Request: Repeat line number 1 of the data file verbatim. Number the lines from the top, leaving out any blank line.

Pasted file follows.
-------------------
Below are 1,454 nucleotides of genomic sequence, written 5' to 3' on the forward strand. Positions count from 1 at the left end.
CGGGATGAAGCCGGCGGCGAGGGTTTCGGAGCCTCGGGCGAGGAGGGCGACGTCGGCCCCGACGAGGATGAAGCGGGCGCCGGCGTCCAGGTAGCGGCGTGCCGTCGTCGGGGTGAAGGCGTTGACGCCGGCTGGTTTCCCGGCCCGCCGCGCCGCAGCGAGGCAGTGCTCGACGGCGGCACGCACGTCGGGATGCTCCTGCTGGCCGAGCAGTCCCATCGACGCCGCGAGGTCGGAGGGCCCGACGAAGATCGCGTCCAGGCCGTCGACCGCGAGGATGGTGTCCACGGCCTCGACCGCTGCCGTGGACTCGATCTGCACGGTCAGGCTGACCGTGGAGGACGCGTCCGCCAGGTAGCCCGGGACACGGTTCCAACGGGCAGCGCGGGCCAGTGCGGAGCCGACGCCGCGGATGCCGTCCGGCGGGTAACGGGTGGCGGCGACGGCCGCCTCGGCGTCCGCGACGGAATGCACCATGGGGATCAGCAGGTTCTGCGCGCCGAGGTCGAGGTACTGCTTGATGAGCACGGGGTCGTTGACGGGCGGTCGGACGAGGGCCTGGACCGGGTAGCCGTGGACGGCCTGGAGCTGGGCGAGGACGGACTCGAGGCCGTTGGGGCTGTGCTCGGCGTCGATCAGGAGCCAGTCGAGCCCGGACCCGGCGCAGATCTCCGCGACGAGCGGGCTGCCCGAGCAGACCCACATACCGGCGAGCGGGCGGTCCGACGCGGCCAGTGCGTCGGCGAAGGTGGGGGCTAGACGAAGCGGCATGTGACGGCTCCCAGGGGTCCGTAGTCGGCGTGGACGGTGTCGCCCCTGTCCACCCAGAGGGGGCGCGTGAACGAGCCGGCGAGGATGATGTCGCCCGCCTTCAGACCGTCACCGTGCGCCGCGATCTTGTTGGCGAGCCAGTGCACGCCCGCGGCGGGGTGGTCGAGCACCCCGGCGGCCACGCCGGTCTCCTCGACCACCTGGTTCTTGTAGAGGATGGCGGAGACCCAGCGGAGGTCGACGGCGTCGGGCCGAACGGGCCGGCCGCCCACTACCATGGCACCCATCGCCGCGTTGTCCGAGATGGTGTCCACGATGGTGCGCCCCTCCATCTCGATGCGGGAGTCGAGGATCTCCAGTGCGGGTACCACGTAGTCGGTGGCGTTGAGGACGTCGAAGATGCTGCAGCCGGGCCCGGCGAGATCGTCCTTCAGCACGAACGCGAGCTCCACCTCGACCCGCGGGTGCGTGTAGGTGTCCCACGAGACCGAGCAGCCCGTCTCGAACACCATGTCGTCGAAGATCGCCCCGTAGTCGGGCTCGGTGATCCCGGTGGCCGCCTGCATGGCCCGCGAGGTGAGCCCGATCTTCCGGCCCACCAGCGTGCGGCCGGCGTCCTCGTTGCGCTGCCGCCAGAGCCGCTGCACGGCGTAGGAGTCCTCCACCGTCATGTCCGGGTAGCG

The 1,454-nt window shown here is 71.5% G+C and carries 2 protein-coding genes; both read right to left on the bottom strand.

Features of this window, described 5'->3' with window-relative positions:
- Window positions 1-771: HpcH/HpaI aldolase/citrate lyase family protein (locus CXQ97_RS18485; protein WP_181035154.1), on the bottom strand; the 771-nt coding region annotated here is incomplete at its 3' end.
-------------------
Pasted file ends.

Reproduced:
Below are 1,454 nucleotides of genomic sequence, written 5' to 3' on the forward strand. Positions count from 1 at the left end.